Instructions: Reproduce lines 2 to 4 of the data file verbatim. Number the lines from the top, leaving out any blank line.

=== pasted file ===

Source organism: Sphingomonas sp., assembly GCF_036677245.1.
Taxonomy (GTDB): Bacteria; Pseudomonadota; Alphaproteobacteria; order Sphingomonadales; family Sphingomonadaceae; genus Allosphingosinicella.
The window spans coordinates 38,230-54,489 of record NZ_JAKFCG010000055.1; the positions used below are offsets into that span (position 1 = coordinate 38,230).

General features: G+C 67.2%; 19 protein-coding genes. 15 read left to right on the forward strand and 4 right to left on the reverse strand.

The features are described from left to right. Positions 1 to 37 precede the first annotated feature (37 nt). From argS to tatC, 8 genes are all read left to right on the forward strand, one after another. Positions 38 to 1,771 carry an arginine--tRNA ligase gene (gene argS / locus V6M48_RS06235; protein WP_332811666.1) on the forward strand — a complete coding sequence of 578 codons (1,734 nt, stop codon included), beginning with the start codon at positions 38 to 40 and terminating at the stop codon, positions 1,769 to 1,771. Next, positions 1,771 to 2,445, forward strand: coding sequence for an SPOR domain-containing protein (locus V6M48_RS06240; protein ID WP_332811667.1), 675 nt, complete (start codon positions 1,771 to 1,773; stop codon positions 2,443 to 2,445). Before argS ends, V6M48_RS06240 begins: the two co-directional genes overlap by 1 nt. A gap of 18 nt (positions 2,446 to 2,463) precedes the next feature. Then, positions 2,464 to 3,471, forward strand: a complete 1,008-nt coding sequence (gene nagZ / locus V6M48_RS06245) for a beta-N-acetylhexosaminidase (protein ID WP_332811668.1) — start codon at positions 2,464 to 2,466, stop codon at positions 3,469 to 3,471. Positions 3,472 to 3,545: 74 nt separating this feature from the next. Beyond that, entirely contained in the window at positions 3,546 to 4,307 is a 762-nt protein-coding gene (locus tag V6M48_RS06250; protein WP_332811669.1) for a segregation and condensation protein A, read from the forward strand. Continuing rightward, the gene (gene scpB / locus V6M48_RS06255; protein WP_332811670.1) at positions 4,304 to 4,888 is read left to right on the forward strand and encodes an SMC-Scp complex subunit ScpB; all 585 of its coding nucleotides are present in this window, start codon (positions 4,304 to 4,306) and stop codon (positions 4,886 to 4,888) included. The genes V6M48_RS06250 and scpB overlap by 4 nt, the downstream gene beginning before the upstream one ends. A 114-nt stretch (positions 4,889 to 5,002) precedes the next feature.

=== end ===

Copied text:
Taxonomy (GTDB): Bacteria; Pseudomonadota; Alphaproteobacteria; order Sphingomonadales; family Sphingomonadaceae; genus Allosphingosinicella.
The window spans coordinates 38,230-54,489 of record NZ_JAKFCG010000055.1; the positions used below are offsets into that span (position 1 = coordinate 38,230).

General features: G+C 67.2%; 19 protein-coding genes. 15 read left to right on the forward strand and 4 right to left on the reverse strand.